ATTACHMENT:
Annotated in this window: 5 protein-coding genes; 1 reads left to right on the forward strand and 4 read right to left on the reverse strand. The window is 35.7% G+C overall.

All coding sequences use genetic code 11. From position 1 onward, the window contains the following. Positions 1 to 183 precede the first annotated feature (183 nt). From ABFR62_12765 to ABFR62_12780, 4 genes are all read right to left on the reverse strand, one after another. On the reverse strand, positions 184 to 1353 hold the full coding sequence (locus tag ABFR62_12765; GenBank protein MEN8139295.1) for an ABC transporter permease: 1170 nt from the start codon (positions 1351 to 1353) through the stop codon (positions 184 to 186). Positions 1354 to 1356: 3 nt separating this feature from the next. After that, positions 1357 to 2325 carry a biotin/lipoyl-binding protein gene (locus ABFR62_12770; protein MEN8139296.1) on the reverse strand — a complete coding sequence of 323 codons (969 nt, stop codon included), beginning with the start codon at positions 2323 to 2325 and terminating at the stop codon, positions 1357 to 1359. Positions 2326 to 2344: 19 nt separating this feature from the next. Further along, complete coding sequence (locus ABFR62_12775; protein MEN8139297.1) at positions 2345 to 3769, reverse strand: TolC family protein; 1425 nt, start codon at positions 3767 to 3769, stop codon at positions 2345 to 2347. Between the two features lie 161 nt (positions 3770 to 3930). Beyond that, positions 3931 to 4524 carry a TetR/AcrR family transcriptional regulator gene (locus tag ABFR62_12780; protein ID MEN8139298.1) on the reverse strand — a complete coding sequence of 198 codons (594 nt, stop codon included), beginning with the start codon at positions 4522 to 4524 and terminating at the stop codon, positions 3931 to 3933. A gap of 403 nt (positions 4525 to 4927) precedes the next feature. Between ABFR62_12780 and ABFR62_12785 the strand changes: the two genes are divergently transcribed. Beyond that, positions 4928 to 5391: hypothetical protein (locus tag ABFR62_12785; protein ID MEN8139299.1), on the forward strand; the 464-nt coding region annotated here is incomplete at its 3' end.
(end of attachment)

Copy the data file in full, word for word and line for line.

Annotated in this window: 5 protein-coding genes; 1 reads left to right on the forward strand and 4 read right to left on the reverse strand. The window is 35.7% G+C overall.

All coding sequences use genetic code 11. From position 1 onward, the window contains the following. Positions 1 to 183 precede the first annotated feature (183 nt). From ABFR62_12765 to ABFR62_12780, 4 genes are all read right to left on the reverse strand, one after another. On the reverse strand, positions 184 to 1353 hold the full coding sequence (locus tag ABFR62_12765; GenBank protein MEN8139295.1) for an ABC transporter permease: 1170 nt from the start codon (positions 1351 to 1353) through the stop codon (positions 184 to 186). Positions 1354 to 1356: 3 nt separating this feature from the next. After that, positions 1357 to 2325 carry a biotin/lipoyl-binding protein gene (locus ABFR62_12770; protein MEN8139296.1) on the reverse strand — a complete coding sequence of 323 codons (969 nt, stop codon included), beginning with the start codon at positions 2323 to 2325 and terminating at the stop codon, positions 1357 to 1359. Positions 2326 to 2344: 19 nt separating this feature from the next. Further along, complete coding sequence (locus ABFR62_12775; protein MEN8139297.1) at positions 2345 to 3769, reverse strand: TolC family protein; 1425 nt, start codon at positions 3767 to 3769, stop codon at positions 2345 to 2347. Between the two features lie 161 nt (positions 3770 to 3930). Beyond that, positions 3931 to 4524 carry a TetR/AcrR family transcriptional regulator gene (locus tag ABFR62_12780; protein ID MEN8139298.1) on the reverse strand — a complete coding sequence of 198 codons (594 nt, stop codon included), beginning with the start codon at positions 4522 to 4524 and terminating at the stop codon, positions 3931 to 3933. A gap of 403 nt (positions 4525 to 4927) precedes the next feature. Between ABFR62_12780 and ABFR62_12785 the strand changes: the two genes are divergently transcribed. Beyond that, positions 4928 to 5391: hypothetical protein (locus tag ABFR62_12785; protein ID MEN8139299.1), on the forward strand; the 464-nt coding region annotated here is incomplete at its 3' end.